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Best 308 Rifles for the Money

By Randy Tucker |
308 Rifle and downed deer

Lost, but far from forgotten by serious hunters, the .308 resides between the stylish new 6.5 Creedmoor and the venerable .30-06 in ballistics, reliability, and most importantly, energy and accuracy on target. No matter the hype, a .308 is a great big game hunting caliber, and there are excellent rifles on the market that deliver the power of .308 at a great price. Getting the best for the money is what frugal hunters and marksmen have known for a long time.

What to Look For in a .308 Rifle

The .308 is the caliber where recoil becomes a factor in determining what style of rifle you select. Smaller cartridges don’t have the jarring recoil the .308 introduces, and larger calibers just increase the force. To avoid shooter’s flinch which will lead to missed shots, or worse, wounded animals, the first criteria when looking for a .308 is weight, followed by the ability to attach a muzzle brake, and finally how well a recoil pad works with the rifle you are considering.

Weight diminishes recoil, that's a simple fact that's been around for a century-and-a-half. A heavier rifle handles the jarring recoil of the powerful .308 cartridge much better than a rifle weighing just a pound or two less. You don't find 16-inch naval guns on a destroyer, they were relegated to the massive size of a battleship, your rifle has similar traits on a much smaller scale. A rifle already tapped for a muzzle brake, or even more preferable, one that comes with a muzzle brake further reduces recoil. A quality recoil pad securely, and stylish attached to the butt of your rifle is a further refinement. The days of the dull red, drilled on recoil pad are gone. Modern pads accent the rifle and its performance.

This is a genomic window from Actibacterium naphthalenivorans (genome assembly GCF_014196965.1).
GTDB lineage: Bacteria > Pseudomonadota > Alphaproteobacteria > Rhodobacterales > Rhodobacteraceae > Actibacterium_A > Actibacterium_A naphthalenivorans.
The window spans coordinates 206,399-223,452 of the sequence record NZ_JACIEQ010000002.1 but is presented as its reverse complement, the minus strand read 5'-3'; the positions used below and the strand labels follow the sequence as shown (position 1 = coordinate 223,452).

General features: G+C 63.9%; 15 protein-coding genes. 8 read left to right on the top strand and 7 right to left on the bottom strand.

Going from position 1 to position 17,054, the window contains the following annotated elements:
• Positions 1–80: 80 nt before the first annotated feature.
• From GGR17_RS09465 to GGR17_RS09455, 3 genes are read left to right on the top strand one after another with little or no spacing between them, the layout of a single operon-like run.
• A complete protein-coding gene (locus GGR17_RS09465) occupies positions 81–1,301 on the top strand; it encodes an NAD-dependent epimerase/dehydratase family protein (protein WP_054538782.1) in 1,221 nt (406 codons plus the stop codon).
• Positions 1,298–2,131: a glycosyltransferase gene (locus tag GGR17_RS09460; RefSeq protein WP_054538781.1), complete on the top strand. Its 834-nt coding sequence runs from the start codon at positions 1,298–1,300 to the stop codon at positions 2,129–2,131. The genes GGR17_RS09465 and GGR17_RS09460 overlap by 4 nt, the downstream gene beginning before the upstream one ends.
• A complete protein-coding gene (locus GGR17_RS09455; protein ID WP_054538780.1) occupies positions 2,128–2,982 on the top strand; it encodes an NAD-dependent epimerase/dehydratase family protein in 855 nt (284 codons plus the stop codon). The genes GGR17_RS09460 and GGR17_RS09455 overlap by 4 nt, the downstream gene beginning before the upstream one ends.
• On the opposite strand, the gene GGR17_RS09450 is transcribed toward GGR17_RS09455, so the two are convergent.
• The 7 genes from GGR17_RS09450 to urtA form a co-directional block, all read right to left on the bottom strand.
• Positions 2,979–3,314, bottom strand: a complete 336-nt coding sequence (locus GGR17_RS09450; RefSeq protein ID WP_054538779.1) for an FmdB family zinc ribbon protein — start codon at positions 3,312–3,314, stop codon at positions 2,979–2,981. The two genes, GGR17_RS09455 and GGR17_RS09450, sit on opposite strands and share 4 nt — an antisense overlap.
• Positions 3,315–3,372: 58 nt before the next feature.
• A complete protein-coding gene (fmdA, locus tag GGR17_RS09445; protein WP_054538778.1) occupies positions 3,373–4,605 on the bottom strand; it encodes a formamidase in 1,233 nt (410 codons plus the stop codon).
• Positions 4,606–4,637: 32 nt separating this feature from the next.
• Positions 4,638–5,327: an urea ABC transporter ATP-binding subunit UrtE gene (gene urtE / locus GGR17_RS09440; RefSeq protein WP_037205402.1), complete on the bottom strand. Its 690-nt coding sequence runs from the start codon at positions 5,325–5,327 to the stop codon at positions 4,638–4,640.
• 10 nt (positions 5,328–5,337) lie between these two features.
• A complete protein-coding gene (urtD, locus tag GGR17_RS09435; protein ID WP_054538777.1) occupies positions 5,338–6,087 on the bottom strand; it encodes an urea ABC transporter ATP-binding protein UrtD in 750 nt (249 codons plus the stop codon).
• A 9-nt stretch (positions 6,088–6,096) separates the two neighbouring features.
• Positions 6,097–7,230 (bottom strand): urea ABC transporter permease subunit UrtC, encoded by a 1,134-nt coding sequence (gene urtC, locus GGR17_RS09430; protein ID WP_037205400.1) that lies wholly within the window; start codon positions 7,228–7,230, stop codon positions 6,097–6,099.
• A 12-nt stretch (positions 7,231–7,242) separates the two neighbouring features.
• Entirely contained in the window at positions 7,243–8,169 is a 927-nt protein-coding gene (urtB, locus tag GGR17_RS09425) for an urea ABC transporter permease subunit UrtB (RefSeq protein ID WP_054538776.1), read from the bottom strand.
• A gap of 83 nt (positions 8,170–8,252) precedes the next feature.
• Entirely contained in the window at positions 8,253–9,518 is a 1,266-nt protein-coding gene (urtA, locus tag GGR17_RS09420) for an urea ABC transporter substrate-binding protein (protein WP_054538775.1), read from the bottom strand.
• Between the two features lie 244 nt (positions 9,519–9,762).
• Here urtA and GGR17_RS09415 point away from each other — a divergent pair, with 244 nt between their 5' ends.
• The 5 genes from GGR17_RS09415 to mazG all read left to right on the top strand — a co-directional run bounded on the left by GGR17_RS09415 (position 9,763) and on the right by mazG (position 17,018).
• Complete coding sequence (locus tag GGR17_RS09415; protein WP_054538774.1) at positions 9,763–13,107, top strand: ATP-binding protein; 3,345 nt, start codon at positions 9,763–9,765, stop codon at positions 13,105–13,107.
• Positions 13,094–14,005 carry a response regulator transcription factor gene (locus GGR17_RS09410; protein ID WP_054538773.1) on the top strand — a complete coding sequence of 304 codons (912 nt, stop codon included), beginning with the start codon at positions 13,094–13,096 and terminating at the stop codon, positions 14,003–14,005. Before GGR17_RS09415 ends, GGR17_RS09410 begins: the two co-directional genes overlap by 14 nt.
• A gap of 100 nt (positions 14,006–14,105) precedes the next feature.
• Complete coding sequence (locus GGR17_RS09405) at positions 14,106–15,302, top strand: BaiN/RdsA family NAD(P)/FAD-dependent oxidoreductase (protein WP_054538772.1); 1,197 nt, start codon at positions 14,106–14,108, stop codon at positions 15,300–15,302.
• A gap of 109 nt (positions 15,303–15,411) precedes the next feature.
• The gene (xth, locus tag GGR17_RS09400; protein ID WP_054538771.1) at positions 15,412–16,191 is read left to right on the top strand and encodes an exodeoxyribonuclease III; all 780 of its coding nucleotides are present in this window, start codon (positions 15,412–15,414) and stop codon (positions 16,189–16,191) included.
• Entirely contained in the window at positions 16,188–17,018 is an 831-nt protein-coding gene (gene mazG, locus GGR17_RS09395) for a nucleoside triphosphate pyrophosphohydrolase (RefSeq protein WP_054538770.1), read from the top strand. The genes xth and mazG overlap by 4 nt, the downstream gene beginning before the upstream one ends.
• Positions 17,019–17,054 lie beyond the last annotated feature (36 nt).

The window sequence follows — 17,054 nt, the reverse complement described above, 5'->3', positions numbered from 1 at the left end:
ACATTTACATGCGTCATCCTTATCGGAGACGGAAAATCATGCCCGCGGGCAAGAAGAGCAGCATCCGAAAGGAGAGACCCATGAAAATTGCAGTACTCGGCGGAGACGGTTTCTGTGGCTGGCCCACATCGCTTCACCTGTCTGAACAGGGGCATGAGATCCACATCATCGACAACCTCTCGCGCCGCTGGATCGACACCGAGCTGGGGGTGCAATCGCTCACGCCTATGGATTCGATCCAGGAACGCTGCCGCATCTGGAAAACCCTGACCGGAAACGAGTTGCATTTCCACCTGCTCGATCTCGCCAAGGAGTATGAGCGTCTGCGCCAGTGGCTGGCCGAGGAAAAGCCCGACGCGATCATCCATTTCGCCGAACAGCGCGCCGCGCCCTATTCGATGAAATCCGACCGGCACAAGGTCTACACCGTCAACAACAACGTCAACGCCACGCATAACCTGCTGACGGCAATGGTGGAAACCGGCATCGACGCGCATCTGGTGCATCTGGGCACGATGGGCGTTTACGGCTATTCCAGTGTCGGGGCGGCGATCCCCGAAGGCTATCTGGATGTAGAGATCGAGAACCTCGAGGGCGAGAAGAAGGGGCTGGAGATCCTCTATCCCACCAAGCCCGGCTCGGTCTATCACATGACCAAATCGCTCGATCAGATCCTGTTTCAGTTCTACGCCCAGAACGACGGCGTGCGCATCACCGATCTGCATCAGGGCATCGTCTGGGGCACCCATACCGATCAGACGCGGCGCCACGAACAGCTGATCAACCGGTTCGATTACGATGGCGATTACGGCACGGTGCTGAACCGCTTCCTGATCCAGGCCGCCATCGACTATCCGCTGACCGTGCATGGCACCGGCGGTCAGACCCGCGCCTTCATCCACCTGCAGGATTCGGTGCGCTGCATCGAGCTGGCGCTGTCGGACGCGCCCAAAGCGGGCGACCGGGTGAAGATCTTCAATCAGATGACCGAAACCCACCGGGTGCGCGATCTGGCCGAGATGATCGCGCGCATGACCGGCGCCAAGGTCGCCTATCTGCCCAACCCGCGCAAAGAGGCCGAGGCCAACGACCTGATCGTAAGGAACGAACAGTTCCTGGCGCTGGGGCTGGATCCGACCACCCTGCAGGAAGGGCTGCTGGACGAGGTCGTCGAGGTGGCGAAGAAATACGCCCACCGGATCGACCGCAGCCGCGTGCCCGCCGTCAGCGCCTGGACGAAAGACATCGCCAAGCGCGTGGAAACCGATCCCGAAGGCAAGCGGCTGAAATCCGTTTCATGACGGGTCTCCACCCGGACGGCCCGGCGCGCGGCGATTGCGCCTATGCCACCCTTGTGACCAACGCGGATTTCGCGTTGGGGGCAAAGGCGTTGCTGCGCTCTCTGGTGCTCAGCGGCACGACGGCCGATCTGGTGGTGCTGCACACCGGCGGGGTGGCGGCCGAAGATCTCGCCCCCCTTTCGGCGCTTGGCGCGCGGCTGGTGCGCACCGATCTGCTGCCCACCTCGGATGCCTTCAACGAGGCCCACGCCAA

I’m a fan of blued steel, and dark walnut in a hunting rifle, but that doesn’t mean you have to be. Many hunters prefer stainless steel barrels and synthetic stocks. Those corrosive and moisture resistant materials don’t matter much to me in the arid regions of Wyoming, but they can be a good idea if you live a much wetter climate, especially if the wet weather coincides with hunting season.

The lines of the rifle, checkering, and any other custom appearance work are important to some, while the simple utility of a well-balanced rifle, with a quality, adjustable trigger, and pre-drilled scope mounts or attached rails are important to others. At the end of the day, you want a rifle that fits your specific body dimension, that is accurate, durable, and that you are able to sight quickly when that big buck emerges from cover a few hundred yards ahead of you.

.308 Ballistics

Ballistics Chart of Two Most Common .308 Cartridges

150 Grain (SST) Velocity (FPS) Energy (ft pound) Drop (in)
100 Yards 2773 2559 1.5
200 Yards 2556 2176 0
300 Yards 2350 1839 -6.8
400 Yards 2153 1543 -20.0
500 Yards 1966 1287 -40.7
178 Grain (BTHP) Velocity (FPS) Energy (ft pound) Drop (in)
100 Yards 2609 2691 1.8
200 Yards 2445 2363 0
300 Yards 2287 2066 -7.6
400 Yards 2134 1800 -21.9
500 Yards 1987 1561 -43.9

Best .308 Rifles

Ruger American Predator